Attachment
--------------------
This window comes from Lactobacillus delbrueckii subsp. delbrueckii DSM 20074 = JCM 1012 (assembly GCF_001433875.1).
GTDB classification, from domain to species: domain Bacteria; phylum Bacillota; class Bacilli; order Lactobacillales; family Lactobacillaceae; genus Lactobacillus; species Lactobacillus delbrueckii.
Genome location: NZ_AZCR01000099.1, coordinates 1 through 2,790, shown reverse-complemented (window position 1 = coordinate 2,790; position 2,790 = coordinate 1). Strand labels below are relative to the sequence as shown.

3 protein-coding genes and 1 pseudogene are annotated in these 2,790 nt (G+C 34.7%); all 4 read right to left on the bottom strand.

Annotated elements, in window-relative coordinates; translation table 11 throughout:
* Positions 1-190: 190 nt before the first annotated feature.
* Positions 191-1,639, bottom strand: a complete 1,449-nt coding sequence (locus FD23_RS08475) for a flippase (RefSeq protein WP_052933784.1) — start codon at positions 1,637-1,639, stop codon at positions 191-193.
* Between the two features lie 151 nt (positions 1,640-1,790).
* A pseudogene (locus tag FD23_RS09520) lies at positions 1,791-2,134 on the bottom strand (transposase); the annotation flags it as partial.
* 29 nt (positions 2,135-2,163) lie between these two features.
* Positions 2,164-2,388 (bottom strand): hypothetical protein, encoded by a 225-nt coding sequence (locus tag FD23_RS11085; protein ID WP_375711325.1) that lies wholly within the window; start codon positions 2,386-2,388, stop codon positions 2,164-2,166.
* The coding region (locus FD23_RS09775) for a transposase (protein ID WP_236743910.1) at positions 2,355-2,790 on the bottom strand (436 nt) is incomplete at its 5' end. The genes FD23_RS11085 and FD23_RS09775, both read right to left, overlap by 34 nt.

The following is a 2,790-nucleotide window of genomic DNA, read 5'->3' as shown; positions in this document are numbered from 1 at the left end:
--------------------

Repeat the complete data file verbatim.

This window comes from Lactobacillus delbrueckii subsp. delbrueckii DSM 20074 = JCM 1012 (assembly GCF_001433875.1).
GTDB classification, from domain to species: domain Bacteria; phylum Bacillota; class Bacilli; order Lactobacillales; family Lactobacillaceae; genus Lactobacillus; species Lactobacillus delbrueckii.
Genome location: NZ_AZCR01000099.1, coordinates 1 through 2,790, shown reverse-complemented (window position 1 = coordinate 2,790; position 2,790 = coordinate 1). Strand labels below are relative to the sequence as shown.

3 protein-coding genes and 1 pseudogene are annotated in these 2,790 nt (G+C 34.7%); all 4 read right to left on the bottom strand.

Annotated elements, in window-relative coordinates; translation table 11 throughout:
* Positions 1-190: 190 nt before the first annotated feature.
* Positions 191-1,639, bottom strand: a complete 1,449-nt coding sequence (locus FD23_RS08475) for a flippase (RefSeq protein WP_052933784.1) — start codon at positions 1,637-1,639, stop codon at positions 191-193.
* Between the two features lie 151 nt (positions 1,640-1,790).
* A pseudogene (locus tag FD23_RS09520) lies at positions 1,791-2,134 on the bottom strand (transposase); the annotation flags it as partial.
* 29 nt (positions 2,135-2,163) lie between these two features.
* Positions 2,164-2,388 (bottom strand): hypothetical protein, encoded by a 225-nt coding sequence (locus tag FD23_RS11085; protein ID WP_375711325.1) that lies wholly within the window; start codon positions 2,386-2,388, stop codon positions 2,164-2,166.
* The coding region (locus FD23_RS09775) for a transposase (protein ID WP_236743910.1) at positions 2,355-2,790 on the bottom strand (436 nt) is incomplete at its 5' end. The genes FD23_RS11085 and FD23_RS09775, both read right to left, overlap by 34 nt.

The following is a 2,790-nucleotide window of genomic DNA, read 5'->3' as shown; positions in this document are numbered from 1 at the left end: